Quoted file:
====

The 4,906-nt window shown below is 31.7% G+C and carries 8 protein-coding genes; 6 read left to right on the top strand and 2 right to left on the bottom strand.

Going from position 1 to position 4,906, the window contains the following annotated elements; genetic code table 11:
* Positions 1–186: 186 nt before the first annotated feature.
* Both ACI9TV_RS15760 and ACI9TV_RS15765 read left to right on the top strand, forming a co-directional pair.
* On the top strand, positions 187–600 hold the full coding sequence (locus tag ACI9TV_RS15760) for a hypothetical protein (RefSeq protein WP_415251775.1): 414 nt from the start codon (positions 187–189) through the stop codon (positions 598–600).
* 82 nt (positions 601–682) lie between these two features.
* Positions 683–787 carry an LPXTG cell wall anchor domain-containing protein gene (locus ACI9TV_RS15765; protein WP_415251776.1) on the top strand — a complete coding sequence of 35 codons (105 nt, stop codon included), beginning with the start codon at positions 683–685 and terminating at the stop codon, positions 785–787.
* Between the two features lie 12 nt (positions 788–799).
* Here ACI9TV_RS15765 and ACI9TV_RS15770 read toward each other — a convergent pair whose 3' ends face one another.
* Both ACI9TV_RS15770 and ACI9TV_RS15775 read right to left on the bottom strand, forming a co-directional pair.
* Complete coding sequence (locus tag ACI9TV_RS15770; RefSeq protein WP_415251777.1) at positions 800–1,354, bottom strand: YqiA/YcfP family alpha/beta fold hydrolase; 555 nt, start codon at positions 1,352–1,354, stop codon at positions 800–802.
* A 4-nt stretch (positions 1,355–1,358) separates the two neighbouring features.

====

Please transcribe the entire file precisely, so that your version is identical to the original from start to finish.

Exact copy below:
The 4,906-nt window shown below is 31.7% G+C and carries 8 protein-coding genes; 6 read left to right on the top strand and 2 right to left on the bottom strand.

Going from position 1 to position 4,906, the window contains the following annotated elements; genetic code table 11:
* Positions 1–186: 186 nt before the first annotated feature.
* Both ACI9TV_RS15760 and ACI9TV_RS15765 read left to right on the top strand, forming a co-directional pair.
* On the top strand, positions 187–600 hold the full coding sequence (locus tag ACI9TV_RS15760) for a hypothetical protein (RefSeq protein WP_415251775.1): 414 nt from the start codon (positions 187–189) through the stop codon (positions 598–600).
* 82 nt (positions 601–682) lie between these two features.
* Positions 683–787 carry an LPXTG cell wall anchor domain-containing protein gene (locus ACI9TV_RS15765; protein WP_415251776.1) on the top strand — a complete coding sequence of 35 codons (105 nt, stop codon included), beginning with the start codon at positions 683–685 and terminating at the stop codon, positions 785–787.
* Between the two features lie 12 nt (positions 788–799).
* Here ACI9TV_RS15765 and ACI9TV_RS15770 read toward each other — a convergent pair whose 3' ends face one another.
* Both ACI9TV_RS15770 and ACI9TV_RS15775 read right to left on the bottom strand, forming a co-directional pair.
* Complete coding sequence (locus tag ACI9TV_RS15770; RefSeq protein WP_415251777.1) at positions 800–1,354, bottom strand: YqiA/YcfP family alpha/beta fold hydrolase; 555 nt, start codon at positions 1,352–1,354, stop codon at positions 800–802.
* A 4-nt stretch (positions 1,355–1,358) separates the two neighbouring features.